How does Arthur Miller use style to convey the theme of the "American Dream" in Death of a Salesman?

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Arthur Miller's style in Death of a Salesman can be linked to what he wrote about...

On the whole, his works are about an individual’s struggle with an oftentimes indifferent, harsh, or irrational society...

An author's style will often reflect his tone, and as Miller wrote about the "individual's struggle," we can infer that his style makes use of language that demonstrates the struggles between the characters. Words like "terse," "abrupt" and "argumentative" come to mind.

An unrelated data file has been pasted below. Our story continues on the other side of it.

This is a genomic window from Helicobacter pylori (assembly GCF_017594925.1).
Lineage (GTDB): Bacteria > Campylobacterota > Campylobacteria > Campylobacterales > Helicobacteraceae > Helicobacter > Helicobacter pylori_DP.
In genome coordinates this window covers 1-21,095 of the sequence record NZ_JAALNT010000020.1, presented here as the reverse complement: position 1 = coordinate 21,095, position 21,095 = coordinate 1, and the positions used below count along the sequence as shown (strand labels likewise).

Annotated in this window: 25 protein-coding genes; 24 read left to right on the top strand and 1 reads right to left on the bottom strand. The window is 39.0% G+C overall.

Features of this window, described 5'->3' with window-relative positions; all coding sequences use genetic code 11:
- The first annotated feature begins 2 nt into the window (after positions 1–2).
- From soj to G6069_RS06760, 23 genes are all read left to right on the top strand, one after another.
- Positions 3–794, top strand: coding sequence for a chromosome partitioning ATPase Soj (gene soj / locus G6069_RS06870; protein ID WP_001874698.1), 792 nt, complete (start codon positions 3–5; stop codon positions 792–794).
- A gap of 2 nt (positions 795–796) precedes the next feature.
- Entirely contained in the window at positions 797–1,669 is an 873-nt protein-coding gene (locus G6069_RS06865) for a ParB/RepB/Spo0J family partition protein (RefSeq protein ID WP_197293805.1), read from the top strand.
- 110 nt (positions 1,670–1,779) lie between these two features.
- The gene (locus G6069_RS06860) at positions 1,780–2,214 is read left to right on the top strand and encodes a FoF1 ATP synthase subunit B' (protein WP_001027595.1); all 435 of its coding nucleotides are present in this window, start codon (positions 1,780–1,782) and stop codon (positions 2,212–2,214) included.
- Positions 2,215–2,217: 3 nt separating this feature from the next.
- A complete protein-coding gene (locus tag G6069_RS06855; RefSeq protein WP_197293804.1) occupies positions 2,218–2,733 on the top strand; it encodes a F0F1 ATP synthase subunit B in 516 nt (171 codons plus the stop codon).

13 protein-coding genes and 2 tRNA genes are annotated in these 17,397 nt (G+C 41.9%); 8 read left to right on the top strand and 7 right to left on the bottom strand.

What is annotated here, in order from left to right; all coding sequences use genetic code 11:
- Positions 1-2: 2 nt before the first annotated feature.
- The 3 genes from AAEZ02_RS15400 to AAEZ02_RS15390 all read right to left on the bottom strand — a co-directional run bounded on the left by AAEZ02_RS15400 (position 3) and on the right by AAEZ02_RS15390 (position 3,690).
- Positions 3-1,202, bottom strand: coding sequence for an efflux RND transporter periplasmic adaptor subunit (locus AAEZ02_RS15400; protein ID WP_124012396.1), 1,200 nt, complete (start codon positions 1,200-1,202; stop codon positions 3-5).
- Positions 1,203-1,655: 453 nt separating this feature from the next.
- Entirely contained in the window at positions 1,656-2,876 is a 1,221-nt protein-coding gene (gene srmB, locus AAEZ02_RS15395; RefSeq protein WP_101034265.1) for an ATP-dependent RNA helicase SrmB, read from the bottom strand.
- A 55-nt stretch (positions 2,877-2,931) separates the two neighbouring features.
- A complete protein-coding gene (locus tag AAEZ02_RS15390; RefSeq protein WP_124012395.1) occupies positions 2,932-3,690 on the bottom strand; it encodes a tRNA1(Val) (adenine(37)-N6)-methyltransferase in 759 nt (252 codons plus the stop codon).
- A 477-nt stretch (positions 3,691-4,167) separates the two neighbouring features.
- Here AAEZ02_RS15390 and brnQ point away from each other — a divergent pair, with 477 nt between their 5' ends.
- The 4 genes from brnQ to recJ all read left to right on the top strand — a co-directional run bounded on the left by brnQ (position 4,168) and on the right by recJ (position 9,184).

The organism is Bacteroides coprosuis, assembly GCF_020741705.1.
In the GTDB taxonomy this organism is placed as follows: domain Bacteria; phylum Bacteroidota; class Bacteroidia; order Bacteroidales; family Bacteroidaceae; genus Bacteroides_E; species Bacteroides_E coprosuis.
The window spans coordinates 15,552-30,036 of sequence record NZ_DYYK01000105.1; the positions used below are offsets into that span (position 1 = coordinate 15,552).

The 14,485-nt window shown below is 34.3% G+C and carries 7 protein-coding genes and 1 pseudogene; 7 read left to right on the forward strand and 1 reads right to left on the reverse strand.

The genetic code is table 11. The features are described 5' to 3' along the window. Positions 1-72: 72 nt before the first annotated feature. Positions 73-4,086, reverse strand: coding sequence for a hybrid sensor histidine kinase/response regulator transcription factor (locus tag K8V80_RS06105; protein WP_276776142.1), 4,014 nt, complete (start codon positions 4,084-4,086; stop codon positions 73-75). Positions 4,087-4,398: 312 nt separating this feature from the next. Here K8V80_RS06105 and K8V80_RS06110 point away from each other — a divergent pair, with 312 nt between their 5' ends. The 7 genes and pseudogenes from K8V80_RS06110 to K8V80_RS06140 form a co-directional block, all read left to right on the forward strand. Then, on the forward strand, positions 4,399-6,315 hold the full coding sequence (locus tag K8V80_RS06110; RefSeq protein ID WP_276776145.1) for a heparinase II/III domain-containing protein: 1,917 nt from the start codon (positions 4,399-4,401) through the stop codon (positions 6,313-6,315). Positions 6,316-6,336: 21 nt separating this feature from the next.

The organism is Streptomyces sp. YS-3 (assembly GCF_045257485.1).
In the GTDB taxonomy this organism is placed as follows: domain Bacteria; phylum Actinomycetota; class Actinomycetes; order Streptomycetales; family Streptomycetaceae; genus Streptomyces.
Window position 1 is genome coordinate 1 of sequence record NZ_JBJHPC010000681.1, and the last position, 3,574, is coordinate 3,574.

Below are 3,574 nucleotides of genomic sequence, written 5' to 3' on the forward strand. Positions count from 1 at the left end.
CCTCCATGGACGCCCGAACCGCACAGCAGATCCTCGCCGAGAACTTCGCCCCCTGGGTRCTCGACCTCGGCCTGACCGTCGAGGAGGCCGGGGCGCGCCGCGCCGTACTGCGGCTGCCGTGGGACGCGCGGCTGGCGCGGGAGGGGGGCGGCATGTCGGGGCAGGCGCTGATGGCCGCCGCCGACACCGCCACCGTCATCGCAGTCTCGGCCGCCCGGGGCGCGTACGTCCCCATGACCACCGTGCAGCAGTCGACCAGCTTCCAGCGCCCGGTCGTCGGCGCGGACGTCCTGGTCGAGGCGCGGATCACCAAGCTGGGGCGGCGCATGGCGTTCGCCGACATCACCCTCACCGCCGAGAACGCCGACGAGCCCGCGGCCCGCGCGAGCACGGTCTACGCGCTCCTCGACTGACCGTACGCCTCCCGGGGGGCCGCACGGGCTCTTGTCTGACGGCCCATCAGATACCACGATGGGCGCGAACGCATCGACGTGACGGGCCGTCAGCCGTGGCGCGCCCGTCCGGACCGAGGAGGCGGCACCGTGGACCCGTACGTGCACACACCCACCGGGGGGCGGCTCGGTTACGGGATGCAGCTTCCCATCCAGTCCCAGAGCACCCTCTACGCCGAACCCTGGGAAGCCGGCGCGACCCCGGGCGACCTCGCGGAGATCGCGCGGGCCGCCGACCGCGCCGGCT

Style is defined as...

...the writer’s choice of words, figures of speech, devices,...

It deals with "expression in writing and speaking."

The use of this kind of language can be seen between Willy Loman and his son Biff. Willy and Biff interact very different than Willy and Linda: but the style is the same. Willy picks at Biff, while he dismisses Linda. There is a great deal of frustration, poor communication and resentment between the characters. Biff is torn between wanting to live up to his father's expectations...

(The entire section contains 589 words.)

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